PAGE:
NOTE: Carboxyfluorescein diacetate succinimidyl ester (CFSE) and Far Red are long-lasting fluorescent pro-dyes and are well retained within the labeled cells. Intracellular esterase in live cells cleave the acetate groups that activate the green or red fluorescent molecules that are now membrane impermeant.

3. Prostasphere formation in the 3D basement membrane culture system

  1. Prostasphere culture in the 3D basement membrane matrix system
    1. Thaw the basement membrane matrix at 4 ˚C overnight and keep on ice before use.
    2. Gently add 1 mL of ice-cold basement membrane matrix into an equal volume of the ice-cold culture medium. Slowly mix by pipetting up and down, avoiding bubbles.
      NOTE: Pre-coat the bottom of 12 well culture plate wells with 100 µL of this solution. This will minimize the number of cells that fall through the matrix and grow as a monolayer.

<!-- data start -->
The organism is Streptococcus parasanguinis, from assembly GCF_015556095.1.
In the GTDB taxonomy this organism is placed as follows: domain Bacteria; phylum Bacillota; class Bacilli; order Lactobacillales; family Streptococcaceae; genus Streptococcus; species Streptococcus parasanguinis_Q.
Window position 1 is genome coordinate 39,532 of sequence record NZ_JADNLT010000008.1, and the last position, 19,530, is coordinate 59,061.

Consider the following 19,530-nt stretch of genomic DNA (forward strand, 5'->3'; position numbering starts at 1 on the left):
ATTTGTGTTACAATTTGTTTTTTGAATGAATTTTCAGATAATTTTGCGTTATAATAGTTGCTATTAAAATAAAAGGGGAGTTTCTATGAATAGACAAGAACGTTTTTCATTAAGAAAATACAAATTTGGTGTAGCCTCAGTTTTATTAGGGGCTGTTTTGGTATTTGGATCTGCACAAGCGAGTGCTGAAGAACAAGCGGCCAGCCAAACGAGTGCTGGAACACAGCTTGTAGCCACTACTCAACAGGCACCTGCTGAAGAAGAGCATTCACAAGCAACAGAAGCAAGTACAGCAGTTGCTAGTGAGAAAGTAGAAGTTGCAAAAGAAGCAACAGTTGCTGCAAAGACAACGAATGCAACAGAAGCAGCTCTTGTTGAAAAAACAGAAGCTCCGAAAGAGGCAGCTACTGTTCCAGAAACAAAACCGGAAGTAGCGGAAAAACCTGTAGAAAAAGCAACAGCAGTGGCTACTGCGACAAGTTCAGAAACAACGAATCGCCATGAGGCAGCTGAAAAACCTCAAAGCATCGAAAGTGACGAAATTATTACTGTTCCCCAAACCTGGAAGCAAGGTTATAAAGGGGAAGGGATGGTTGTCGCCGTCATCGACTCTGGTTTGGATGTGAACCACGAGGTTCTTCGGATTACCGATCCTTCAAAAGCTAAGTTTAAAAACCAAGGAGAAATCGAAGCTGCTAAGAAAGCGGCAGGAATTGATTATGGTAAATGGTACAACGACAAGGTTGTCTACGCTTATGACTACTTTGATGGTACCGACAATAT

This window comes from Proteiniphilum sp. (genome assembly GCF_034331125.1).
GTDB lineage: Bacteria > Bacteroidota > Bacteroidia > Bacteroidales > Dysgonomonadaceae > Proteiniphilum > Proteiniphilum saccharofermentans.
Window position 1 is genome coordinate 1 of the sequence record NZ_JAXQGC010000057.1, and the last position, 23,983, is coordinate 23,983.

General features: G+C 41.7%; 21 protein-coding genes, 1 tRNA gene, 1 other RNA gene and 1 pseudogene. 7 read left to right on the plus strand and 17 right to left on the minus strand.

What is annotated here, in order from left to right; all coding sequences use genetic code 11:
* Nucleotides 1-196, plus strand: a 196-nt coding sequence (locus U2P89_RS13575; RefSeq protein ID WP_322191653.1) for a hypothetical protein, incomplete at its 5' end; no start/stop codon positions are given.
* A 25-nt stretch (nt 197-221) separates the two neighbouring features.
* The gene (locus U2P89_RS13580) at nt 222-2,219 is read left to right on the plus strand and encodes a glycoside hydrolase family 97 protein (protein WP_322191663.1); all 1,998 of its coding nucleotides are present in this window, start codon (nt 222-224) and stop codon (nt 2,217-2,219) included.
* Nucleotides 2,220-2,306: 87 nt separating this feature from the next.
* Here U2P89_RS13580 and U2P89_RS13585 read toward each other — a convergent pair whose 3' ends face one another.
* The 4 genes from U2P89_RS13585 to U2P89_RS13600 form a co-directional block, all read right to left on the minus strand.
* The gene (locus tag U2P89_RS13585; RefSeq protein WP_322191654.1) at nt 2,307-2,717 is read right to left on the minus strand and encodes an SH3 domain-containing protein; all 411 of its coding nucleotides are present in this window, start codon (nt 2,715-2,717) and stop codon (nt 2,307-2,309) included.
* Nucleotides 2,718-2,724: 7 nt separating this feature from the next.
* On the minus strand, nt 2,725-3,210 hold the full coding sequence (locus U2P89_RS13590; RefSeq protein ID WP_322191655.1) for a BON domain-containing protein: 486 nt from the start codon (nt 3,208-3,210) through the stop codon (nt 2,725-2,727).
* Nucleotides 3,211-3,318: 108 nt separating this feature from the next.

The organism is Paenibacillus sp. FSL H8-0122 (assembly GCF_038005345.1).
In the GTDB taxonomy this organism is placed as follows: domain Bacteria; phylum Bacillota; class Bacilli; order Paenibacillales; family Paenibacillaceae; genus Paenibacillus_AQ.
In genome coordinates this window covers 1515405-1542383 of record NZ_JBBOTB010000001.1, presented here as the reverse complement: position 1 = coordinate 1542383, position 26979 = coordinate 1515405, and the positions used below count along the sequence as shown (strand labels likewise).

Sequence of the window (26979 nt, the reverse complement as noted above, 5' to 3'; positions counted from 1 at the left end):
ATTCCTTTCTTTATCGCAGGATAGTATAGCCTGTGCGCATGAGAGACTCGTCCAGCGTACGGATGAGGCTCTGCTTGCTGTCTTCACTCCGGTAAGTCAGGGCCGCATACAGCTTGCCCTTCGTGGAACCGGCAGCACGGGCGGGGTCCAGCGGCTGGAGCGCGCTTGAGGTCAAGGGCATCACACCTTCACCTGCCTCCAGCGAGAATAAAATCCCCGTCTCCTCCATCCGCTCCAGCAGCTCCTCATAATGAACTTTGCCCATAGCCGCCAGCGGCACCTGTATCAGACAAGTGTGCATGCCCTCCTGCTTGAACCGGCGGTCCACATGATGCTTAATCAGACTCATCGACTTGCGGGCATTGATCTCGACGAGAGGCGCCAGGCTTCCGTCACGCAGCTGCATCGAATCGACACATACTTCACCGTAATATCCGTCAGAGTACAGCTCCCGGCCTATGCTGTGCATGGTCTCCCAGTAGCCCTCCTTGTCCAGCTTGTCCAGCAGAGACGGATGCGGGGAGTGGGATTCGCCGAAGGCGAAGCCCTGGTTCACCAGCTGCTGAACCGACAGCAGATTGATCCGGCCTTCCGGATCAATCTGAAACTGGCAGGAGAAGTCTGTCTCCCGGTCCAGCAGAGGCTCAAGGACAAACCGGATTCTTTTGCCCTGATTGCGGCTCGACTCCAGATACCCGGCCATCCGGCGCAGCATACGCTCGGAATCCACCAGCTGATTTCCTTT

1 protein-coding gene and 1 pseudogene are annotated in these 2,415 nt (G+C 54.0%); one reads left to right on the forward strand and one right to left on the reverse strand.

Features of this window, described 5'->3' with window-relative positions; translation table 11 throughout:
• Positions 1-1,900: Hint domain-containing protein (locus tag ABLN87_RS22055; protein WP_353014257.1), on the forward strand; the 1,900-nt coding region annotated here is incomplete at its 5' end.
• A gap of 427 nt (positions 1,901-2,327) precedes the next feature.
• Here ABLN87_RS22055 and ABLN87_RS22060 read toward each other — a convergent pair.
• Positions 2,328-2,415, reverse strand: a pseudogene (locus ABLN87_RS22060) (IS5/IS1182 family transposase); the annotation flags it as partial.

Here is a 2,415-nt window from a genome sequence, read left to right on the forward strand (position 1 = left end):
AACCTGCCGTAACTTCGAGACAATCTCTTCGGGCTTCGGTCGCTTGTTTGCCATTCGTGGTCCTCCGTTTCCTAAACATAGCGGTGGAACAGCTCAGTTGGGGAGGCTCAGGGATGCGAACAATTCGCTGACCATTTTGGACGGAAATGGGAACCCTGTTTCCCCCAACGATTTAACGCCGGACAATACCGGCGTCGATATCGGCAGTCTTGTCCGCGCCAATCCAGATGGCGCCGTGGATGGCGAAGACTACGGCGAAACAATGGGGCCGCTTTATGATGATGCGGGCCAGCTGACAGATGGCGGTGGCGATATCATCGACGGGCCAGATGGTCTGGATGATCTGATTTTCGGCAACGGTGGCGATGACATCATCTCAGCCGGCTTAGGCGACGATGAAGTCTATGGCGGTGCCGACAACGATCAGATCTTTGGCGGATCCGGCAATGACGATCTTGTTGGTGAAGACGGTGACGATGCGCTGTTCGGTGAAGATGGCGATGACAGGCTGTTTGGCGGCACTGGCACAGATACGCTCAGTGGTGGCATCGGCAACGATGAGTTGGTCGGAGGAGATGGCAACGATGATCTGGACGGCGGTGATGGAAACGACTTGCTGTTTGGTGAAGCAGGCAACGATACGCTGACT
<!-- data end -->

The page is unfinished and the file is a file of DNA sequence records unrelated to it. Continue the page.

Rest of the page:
3. Resuspend 5 x 104 HPrEC cells in ice-cold (1:1) basement membrane matrix/culture medium mix in a total volume of 500 µL.
    4. Pipette 500 µL of this cell solution around the bottom rim of each well.
    5. Swirl the plate to evenly distribute the mixture around the rim of the well. Place the plate in a CO2 incubator at 37 ˚C for 30 min to allow the matrix to solidify.
    6. Once the matrix has solidified, cover with 1 mL of warm culture medium per well. Do not disturb the basement membrane matrix ring. Carefully aim the pipette tip and dispense the culture medium to the center of the well.
      NOTE: The culture medium must be warmed to 37 ˚C when added to the solidified basement membrane matrix. The basement membrane matrix will lose its integrity and dissolve when exposed to cold/cool media.